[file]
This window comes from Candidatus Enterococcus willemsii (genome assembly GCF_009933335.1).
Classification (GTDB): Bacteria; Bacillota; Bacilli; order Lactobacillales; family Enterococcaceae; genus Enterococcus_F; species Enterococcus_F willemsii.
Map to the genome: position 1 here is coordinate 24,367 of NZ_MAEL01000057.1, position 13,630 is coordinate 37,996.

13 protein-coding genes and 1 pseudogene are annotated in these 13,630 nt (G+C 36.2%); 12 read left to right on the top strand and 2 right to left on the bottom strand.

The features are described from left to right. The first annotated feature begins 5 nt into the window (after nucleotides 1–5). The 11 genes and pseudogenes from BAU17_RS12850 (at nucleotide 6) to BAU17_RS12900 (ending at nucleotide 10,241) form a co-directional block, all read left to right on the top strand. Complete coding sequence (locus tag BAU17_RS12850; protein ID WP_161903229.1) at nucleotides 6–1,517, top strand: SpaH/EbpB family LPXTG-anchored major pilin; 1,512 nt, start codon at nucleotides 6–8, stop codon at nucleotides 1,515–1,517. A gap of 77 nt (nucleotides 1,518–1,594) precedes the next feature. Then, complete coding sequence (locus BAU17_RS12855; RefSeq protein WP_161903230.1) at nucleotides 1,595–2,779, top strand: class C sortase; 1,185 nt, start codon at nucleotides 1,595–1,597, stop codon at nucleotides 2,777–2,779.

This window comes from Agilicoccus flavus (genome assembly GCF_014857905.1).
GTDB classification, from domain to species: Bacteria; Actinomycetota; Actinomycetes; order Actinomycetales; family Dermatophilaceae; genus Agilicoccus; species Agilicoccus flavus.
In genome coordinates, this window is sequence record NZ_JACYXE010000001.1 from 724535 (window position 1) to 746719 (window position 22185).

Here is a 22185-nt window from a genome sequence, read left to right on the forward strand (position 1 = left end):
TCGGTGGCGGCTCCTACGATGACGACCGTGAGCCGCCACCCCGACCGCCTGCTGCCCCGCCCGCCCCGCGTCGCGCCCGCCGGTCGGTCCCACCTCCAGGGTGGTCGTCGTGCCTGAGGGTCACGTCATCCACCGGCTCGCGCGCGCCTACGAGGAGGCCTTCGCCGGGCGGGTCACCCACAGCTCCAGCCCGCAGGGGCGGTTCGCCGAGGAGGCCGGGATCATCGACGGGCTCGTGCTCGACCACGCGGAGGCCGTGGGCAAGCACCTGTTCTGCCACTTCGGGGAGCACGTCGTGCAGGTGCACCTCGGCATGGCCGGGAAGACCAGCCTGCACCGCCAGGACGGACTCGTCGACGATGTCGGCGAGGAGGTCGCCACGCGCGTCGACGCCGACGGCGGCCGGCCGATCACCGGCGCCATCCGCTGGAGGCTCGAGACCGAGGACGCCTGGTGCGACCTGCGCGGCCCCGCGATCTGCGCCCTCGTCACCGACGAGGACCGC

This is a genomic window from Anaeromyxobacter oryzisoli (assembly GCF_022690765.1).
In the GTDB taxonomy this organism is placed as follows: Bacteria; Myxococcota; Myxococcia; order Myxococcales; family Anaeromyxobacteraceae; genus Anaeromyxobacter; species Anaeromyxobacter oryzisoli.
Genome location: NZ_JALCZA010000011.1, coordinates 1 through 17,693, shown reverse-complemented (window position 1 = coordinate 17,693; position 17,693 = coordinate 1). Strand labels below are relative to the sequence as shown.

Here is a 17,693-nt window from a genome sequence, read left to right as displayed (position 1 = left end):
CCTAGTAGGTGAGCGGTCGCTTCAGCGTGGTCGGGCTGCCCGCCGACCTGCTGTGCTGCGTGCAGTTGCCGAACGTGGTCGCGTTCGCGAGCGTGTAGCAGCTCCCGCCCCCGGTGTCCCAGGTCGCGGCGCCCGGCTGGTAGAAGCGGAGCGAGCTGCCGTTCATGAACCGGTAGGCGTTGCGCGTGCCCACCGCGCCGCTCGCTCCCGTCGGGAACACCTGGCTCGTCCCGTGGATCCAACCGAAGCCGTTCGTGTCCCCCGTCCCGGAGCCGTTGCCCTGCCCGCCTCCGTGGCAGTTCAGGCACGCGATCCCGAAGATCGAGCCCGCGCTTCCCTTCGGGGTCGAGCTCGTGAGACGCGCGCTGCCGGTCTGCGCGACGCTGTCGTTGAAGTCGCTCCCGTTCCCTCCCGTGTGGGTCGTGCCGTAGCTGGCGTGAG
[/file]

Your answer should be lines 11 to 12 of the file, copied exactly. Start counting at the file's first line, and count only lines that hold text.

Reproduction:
This is a genomic window from Anaeromyxobacter oryzisoli (assembly GCF_022690765.1).
In the GTDB taxonomy this organism is placed as follows: Bacteria; Myxococcota; Myxococcia; order Myxococcales; family Anaeromyxobacteraceae; genus Anaeromyxobacter; species Anaeromyxobacter oryzisoli.